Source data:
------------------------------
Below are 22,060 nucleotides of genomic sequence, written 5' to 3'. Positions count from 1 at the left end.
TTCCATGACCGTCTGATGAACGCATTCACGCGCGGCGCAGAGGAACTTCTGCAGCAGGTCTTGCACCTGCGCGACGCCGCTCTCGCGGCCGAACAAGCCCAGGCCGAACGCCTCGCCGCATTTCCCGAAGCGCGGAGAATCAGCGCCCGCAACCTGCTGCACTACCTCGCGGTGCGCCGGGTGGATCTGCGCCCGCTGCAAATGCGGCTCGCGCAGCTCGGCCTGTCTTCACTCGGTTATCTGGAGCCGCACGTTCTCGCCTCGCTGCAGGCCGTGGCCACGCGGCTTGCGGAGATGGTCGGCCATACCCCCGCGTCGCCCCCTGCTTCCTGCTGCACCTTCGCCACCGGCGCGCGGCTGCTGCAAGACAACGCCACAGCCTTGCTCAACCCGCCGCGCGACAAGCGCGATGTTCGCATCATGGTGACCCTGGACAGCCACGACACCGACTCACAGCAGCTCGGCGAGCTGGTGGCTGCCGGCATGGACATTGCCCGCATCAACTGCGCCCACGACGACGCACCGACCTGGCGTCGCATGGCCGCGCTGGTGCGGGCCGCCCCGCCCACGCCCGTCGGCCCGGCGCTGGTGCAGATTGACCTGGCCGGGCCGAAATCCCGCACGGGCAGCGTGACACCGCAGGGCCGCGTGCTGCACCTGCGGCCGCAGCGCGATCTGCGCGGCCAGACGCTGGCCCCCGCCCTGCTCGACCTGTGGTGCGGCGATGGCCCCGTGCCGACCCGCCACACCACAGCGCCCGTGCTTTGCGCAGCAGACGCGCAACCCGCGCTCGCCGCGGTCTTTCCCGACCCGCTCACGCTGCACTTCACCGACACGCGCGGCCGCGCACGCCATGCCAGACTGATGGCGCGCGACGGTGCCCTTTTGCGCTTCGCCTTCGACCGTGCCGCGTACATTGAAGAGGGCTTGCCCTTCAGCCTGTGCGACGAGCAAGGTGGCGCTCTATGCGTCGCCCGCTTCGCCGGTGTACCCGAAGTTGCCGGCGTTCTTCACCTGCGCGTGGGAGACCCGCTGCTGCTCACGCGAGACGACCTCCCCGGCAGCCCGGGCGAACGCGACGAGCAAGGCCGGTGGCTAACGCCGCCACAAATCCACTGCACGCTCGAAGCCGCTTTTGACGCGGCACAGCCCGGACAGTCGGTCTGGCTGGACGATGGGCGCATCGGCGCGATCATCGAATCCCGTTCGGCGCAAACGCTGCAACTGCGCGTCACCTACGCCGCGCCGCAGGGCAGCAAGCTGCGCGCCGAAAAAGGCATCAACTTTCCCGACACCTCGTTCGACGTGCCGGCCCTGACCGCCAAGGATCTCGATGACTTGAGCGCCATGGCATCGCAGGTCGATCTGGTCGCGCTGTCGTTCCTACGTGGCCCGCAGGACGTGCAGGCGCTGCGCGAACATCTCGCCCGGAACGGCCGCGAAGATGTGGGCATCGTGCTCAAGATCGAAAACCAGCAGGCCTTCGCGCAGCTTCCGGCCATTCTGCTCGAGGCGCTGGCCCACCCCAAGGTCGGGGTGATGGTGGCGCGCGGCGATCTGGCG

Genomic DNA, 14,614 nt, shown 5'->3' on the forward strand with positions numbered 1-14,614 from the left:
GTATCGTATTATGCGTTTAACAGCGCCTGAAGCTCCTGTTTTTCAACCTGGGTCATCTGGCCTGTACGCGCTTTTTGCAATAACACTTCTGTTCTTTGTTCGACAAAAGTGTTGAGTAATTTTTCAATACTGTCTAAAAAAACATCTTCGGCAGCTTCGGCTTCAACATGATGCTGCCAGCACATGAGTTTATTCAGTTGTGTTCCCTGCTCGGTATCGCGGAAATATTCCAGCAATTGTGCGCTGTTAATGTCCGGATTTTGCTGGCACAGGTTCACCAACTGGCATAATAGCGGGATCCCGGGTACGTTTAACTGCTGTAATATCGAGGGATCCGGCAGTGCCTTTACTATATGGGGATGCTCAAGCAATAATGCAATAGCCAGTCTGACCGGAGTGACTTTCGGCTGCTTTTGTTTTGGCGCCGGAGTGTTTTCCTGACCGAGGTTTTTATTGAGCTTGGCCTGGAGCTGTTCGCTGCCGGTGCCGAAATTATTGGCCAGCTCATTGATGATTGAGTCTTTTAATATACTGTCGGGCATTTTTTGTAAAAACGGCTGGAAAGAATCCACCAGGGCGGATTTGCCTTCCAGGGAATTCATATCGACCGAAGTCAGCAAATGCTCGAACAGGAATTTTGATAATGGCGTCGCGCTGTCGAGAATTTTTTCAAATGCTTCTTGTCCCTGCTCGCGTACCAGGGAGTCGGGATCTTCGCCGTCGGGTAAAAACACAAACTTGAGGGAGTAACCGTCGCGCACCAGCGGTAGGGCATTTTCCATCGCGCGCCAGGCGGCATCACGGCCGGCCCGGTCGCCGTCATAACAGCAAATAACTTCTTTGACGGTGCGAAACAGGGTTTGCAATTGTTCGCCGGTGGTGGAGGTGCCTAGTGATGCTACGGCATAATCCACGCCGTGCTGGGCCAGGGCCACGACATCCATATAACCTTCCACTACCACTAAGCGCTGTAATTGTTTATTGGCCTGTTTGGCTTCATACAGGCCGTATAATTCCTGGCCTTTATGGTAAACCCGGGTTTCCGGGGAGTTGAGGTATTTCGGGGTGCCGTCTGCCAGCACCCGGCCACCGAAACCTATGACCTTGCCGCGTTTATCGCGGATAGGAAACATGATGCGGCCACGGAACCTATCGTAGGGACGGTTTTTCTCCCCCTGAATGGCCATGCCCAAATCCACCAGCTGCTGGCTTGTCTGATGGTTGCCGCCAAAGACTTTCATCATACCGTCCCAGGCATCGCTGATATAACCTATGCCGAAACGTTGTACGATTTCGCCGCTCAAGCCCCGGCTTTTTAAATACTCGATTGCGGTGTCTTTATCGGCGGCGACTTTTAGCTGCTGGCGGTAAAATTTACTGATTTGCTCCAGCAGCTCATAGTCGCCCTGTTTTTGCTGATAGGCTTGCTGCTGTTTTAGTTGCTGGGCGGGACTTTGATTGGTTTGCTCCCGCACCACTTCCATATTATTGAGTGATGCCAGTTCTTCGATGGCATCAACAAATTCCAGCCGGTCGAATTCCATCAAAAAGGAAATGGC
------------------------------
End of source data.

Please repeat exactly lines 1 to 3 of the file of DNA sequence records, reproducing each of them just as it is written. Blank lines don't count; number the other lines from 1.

Below are 22,060 nucleotides of genomic sequence, written 5' to 3'. Positions count from 1 at the left end.
TTCCATGACCGTCTGATGAACGCATTCACGCGCGGCGCAGAGGAACTTCTGCAGCAGGTCTTGCACCTGCGCGACGCCGCTCTCGCGGCCGAACAAGCCCAGGCCGAACGCCTCGCCGCATTTCCCGAAGCGCGGAGAATCAGCGCCCGCAACCTGCTGCACTACCTCGCGGTGCGCCGGGTGGATCTGCGCCCGCTGCAAATGCGGCTCGCGCAGCTCGGCCTGTCTTCACTCGGTTATCTGGAGCCGCACGTTCTCGCCTCGCTGCAGGCCGTGGCCACGCGGCTTGCGGAGATGGTCGGCCATACCCCCGCGTCGCCCCCTGCTTCCTGCTGCACCTTCGCCACCGGCGCGCGGCTGCTGCAAGACAACGCCACAGCCTTGCTCAACCCGCCGCGCGACAAGCGCGATGTTCGCATCATGGTGACCCTGGACAGCCACGACACCGACTCACAGCAGCTCGGCGAGCTGGTGGCTGCCGGCATGGACATTGCCCGCATCAACTGCGCCCACGACGACGCACCGACCTGGCGTCGCATGGCCGCGCTGGTGCGGGCCGCCCCGCCCACGCCCGTCGGCCCGGCGCTGGTGCAGATTGACCTGGCCGGGCCGAAATCCCGCACGGGCAGCGTGACACCGCAGGGCCGCGTGCTGCACCTGCGGCCGCAGCGCGATCTGCGCGGCCAGACGCTGGCCCCCGCCCTGCTCGACCTGTGGTGCGGCGATGGCCCCGTGCCGACCCGCCACACCACAGCGCCCGTGCTTTGCGCAGCAGACGCGCAACCCGCGCTCGCCGCGGTCTTTCCCGACCCGCTCACGCTGCACTTCACCGACACGCGCGGCCGCGCACGCCATGCCAGACTGATGGCGCGCGACGGTGCCCTTTTGCGCTTCGCCTTCGACCGTGCCGCGTACATTGAAGAGGGCTTGCCCTTCAGCCTGTGCGACGAGCAAGGTGGCGCTCTATGCGTCGCCCGCTTCGCCGGTGTACCCGAAGTTGCCGGCGTTCTTCACCTGCGCGTGGGAGACCCGCTGCTGCTCACGCGAGACGACCTCCCCGGCAGCCCGGGCGAACGCGACGAGCAAGGCCGGTGGCTAACGCCGCCACAAATCCACTGCACGCTCGAAGCCGCTTTTGACGCGGCACAGCCCGGACAGTCGGTCTGGCTGGACGATGGGCGCATCGGCGCGATCATCGAATCCCGTTCGGCGCAAACGCTGCAACTGCGCGTCACCTACGCCGCGCCGCAGGGCAGCAAGCTGCGCGCCGAAAAAGGCATCAACTTTCCCGACACCTCGTTCGACGTGCCGGCCCTGACCGCCAAGGATCTCGATGACTTGAGCGCCATGGCATCGCAGGTCGATCTGGTCGCGCTGTCGTTCCTACGTGGCCCGCAGGACGTGCAGGCGCTGCGCGAACATCTCGCCCGGAACGGCCGCGAAGATGTGGGCATCGTGCTCAAGATCGAAAACCAGCAGGCCTTCGCGCAGCTTCCGGCCATTCTGCTCGAGGCGCTGGCCCACCCCAAGGTCGGGGTGATGGTGGCGCGCGGCGATCTGGCG

Genomic DNA, 14,614 nt, shown 5'->3' on the forward strand with positions numbered 1-14,614 from the left: